Note for Steem readers: Recently, I sent the following letter after becoming aware of the City of Berkeley's plans to launch its own cryptocurrency and tie it with a bond offering. In my opinion, such a plan simply creates more debt. I explain in the letter how a Steem Smart Media Token (SMT) could be a better choice.
Berkeley is not unique in considering a cryptocurrency, since governments like Estonia, Venezuela, Seoul, and Lafayette, Louisiana have all considered the idea in some form (and there seem to be more such news stories almost every day). While many Steem users are suspicious about governments in general, I believe that citizens and direct democracy would be clear winners if municipal governments let their communities take a more active role and take more charge of their own funding priorities by using a cryptocurrency. This is a great use case for SMTs and I hope to explore more such use cases in the near future. -DP
The mayor speaks at a unity rally in Berkeley. Source: CBS/KPIX.
The Open Letter
To: The Honorable Jesse Arreguin and Members of the Berkeley City Council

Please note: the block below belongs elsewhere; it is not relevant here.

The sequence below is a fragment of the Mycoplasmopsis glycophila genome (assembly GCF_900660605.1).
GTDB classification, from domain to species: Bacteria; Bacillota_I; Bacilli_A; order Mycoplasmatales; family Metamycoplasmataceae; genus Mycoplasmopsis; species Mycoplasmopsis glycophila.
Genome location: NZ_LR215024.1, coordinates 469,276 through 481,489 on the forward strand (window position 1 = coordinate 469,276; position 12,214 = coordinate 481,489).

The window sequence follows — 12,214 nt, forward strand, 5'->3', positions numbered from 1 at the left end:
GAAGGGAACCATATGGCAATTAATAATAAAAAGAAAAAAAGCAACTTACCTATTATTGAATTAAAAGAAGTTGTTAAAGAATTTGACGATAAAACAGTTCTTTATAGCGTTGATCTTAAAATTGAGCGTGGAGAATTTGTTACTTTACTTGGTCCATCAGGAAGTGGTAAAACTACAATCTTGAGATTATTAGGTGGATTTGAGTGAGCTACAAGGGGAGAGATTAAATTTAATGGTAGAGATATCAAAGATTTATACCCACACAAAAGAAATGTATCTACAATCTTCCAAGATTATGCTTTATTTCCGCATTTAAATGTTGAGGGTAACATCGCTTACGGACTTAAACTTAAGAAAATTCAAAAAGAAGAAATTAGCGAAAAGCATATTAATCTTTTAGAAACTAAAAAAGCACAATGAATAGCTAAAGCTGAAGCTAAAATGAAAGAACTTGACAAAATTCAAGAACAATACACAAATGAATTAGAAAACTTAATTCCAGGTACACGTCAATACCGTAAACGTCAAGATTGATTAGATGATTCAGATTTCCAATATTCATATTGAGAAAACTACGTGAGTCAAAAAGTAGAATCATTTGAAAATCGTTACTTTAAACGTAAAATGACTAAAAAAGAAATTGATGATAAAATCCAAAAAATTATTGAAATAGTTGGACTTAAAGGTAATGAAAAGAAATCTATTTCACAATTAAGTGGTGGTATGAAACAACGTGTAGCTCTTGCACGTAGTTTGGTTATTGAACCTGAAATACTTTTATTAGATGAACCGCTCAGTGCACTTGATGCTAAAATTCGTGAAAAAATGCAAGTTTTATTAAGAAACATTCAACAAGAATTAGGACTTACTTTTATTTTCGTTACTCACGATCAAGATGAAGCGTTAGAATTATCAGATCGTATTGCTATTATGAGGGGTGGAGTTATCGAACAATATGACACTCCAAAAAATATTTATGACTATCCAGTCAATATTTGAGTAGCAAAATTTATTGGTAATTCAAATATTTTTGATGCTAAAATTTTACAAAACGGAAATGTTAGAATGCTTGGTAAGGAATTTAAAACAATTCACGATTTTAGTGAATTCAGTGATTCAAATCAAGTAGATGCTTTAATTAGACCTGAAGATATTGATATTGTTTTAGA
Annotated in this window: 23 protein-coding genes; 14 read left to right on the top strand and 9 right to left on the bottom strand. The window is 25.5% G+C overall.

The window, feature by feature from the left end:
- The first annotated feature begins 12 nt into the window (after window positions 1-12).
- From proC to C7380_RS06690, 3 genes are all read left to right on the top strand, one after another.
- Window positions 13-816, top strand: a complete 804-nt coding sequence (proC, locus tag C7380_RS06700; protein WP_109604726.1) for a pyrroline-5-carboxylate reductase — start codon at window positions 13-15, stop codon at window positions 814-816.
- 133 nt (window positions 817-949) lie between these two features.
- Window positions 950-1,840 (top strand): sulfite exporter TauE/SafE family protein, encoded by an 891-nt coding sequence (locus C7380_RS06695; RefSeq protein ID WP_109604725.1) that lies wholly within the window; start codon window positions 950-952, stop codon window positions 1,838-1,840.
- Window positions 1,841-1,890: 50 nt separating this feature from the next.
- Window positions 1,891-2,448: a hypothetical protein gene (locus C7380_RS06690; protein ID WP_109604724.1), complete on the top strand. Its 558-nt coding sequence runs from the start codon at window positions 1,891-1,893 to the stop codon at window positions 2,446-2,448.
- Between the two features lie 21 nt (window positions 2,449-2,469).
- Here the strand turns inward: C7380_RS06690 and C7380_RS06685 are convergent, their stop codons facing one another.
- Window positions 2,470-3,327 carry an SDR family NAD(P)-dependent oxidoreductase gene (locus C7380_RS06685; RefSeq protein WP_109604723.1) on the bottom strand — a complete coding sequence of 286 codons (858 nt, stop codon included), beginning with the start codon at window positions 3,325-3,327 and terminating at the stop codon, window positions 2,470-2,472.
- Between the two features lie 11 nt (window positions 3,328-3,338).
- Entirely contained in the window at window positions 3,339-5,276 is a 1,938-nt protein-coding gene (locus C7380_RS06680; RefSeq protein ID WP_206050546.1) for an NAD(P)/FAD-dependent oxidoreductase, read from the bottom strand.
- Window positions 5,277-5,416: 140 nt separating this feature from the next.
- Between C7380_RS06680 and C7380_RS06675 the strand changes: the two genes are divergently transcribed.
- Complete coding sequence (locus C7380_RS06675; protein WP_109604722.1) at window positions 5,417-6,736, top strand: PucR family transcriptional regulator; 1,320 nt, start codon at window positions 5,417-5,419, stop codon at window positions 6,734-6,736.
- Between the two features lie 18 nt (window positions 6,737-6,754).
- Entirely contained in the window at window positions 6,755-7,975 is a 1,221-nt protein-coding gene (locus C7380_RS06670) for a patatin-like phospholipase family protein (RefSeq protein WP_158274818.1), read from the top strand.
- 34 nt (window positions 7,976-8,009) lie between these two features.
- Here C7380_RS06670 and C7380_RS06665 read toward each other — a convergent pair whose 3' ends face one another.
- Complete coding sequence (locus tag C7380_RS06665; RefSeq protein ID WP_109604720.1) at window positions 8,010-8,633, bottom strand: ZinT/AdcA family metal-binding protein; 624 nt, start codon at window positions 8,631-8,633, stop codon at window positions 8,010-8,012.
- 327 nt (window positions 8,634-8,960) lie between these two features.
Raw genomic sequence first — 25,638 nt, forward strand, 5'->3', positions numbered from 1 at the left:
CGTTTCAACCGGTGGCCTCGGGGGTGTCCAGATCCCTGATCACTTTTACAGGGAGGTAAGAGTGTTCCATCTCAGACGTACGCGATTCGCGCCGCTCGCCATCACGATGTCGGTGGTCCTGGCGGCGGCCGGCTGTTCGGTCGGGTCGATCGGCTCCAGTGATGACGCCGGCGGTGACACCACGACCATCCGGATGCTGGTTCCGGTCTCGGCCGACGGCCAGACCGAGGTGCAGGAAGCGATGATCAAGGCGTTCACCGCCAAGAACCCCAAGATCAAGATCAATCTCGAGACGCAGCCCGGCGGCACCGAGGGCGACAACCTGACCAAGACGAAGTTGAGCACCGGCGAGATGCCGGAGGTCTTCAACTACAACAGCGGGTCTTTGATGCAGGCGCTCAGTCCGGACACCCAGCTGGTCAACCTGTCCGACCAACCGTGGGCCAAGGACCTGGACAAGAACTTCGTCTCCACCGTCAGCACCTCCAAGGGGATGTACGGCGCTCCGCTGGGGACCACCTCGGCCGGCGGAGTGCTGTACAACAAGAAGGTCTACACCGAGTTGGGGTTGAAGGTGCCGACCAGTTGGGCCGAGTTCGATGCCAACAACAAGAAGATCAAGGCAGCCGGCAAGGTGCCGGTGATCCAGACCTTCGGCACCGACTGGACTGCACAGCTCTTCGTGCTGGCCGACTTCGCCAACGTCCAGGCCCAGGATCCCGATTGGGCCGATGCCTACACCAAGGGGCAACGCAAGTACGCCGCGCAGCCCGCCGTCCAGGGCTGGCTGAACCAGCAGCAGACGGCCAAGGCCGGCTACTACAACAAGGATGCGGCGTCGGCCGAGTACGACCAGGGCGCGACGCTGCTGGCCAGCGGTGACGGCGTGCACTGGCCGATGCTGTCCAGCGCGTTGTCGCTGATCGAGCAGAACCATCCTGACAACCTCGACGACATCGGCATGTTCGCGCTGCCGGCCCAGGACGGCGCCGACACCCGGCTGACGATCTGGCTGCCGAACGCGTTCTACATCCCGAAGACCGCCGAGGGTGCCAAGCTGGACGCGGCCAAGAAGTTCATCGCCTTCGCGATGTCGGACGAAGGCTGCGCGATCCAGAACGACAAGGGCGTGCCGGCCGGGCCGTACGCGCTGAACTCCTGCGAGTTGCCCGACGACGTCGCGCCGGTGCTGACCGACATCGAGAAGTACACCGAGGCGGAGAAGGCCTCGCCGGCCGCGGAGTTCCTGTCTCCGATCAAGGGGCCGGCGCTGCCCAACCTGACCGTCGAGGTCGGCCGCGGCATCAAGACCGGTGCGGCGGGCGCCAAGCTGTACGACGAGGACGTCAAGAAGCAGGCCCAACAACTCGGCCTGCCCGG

Dear Mayor Arreguin and Members of the City Council,
Thank you for allowing me to address the City of Berkeley’s plans to utilize a cryptocurrency. My name is Tom and I use the screen handle @donkeypong on the Steem blockchain. Though you may not have heard of Steem or its flagship site Steemit.com, the Steem blockchain currently processes about half of all cryptocurrency transactions, many more than Bitcoin or Ethereum.
First, let me summarize what I understand of Berkeley’s cryptocurrency plans and explain why I think the cryptocurrency bond idea is deeply flawed. Second, I’d like to explain how using a Smart Media Token (SMT) from Steem would be a wiser choice, enabling the city to save a great deal of money and hopefully achieve a more vibrant, participatory community of Berkeley residents. Finally, I will invite you to contact the developers at Steemit, who stand ready to answer any questions and help get you started in launching a Berkeley SMT in the coming months.